3. J S Armstrong, K K Steinauer, B Hornung, J M Irish, P Lecane, G W Birrell, D M Peehl and S J Knox Role of glutathione depletion and reactive oxygen species generation in apoptotic signaling in a human B lymphoma cell line Cell Death and Differentiation (2002) 9 (3), 252-263.

4. R. C. Patra, Amiya K. Rautray, and D. Swarup Oxidative stress in lead and cadmium toxicity and its amelioration.Vet Med Int 2011: 45 (7)327-32.

5. Packer L, Fuchs J. Vitamin C in health and disease. Nutr J 2003; 5: 381-98.

6. Chang B J, Jang B J , Son T G , Cho I, Quan F, Choe N, Nahm S, Lee J. Ascorbic acid ameliorates oxidative damage induced by maternal low-level lead exposure in the hippocampus of rat pups during gestation and lactation. Food and Chemical Toxicology2012; 50(2),104-8

7. J Basic Clin Physiol Pharmacol. 2010; 21(4):325-46. L-ascorbic acid and a tocopherol supplementation and antioxidant status in nickel- or lead-exposed rat brain tissue

8. Gupta R S , Gupta E S, Dhakal B K, Thakur A S , Ahnn J. Vitamin C and vitamin E protect the rats testis from cadmium induced reactive oxygen species. Mol cells 2004; 17: 132 - 9.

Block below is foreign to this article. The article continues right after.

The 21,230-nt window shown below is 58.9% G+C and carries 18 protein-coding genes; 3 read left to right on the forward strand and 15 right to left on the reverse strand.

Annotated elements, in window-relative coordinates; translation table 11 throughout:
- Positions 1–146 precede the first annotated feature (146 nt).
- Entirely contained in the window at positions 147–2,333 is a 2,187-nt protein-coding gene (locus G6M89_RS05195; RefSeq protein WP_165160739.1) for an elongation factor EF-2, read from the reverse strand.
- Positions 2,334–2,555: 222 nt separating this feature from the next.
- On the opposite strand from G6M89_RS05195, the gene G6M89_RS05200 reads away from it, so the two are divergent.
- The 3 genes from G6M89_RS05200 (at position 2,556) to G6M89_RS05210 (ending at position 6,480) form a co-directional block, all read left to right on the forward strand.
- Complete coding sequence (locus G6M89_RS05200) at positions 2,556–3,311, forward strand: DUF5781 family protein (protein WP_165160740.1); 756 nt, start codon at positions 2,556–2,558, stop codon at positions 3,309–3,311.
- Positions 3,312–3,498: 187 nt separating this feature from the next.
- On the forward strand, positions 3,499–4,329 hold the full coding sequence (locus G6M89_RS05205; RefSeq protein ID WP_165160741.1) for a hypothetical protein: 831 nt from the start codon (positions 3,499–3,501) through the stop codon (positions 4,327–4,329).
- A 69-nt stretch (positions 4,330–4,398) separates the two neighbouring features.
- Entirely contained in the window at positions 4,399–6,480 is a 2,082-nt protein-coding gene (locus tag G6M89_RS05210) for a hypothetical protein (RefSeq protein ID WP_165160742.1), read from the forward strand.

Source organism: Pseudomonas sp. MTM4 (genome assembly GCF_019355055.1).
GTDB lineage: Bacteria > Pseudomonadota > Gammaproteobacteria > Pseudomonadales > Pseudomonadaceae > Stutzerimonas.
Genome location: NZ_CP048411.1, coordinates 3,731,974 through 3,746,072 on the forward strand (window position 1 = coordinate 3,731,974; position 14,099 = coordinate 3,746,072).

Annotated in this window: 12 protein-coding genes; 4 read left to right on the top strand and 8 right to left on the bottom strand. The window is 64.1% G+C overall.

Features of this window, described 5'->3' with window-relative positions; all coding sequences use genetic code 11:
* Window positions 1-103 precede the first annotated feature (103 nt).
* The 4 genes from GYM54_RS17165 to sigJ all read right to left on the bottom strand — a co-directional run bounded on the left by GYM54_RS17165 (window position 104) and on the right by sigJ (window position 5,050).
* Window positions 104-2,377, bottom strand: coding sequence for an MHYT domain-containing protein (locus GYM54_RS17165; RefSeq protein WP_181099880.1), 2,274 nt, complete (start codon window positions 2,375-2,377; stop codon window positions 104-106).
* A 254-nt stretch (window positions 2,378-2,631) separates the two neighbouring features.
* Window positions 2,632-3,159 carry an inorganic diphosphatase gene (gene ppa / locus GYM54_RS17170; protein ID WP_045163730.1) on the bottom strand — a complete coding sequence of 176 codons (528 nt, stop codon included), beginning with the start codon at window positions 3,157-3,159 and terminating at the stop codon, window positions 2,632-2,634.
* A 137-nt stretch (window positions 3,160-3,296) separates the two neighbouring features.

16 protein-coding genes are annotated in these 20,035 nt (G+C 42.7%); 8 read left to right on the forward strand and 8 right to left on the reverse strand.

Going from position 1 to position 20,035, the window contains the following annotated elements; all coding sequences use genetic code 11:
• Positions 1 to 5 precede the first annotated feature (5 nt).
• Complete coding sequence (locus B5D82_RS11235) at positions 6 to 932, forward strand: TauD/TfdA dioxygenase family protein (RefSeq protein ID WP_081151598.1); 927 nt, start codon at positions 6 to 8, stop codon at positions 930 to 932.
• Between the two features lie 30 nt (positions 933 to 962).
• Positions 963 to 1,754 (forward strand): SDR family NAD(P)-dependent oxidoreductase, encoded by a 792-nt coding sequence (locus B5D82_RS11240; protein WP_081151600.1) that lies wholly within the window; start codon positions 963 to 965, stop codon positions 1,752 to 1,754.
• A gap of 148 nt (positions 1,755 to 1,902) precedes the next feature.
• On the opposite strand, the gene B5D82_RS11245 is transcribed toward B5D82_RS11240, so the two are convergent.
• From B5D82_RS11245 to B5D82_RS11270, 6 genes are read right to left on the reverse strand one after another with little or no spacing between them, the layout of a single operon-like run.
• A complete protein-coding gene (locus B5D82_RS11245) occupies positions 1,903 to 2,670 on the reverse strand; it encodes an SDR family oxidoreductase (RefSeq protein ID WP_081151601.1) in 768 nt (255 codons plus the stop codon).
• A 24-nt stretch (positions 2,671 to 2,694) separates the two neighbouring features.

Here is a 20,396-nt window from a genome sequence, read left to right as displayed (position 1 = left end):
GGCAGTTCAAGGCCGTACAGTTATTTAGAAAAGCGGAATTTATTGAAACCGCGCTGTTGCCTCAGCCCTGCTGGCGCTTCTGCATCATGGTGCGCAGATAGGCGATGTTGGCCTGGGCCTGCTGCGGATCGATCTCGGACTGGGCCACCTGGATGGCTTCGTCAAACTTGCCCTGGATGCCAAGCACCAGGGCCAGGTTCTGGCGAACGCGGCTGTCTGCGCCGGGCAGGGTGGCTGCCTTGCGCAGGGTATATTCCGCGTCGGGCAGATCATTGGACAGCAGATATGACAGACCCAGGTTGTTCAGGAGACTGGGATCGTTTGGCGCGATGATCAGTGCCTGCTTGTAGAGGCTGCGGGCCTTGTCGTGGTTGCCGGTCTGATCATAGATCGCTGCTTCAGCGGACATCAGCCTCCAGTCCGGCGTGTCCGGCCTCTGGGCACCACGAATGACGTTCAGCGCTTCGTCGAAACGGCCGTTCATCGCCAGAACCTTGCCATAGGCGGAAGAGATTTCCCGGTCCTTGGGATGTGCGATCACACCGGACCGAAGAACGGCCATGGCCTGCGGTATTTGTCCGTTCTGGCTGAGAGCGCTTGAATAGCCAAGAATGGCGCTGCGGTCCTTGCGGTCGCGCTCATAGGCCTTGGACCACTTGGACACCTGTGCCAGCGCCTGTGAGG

9. Petterinoa C, Storino A A. Clinical chemistry and haematology historical data in control Sprague-Dawley rats from pre-clinical toxicity studies. Exper Toxicol Pathol 2006; 57: 213-9.

10. Huang H Y, Appel L J, Croft K D, Miller E R., Mori T A, Puddey I B. Effects of ascorbic acid and vitamin E on in vivo lipid peroxidation: results of a randomized controlled trial 1-3. Am J Clin Nutr 2002; 76: 549-55.

11. Ruifen Zhang, Jing Ma, Min Xia, Huilian Zhu, Weng Hua Ling. Mild hyper homocysteinemia induced by feeding rats diets rich in methionine or deficient in folate promotes early atherosclerotic inflammatory processes. J.Nutr 2004; 134: 825-30.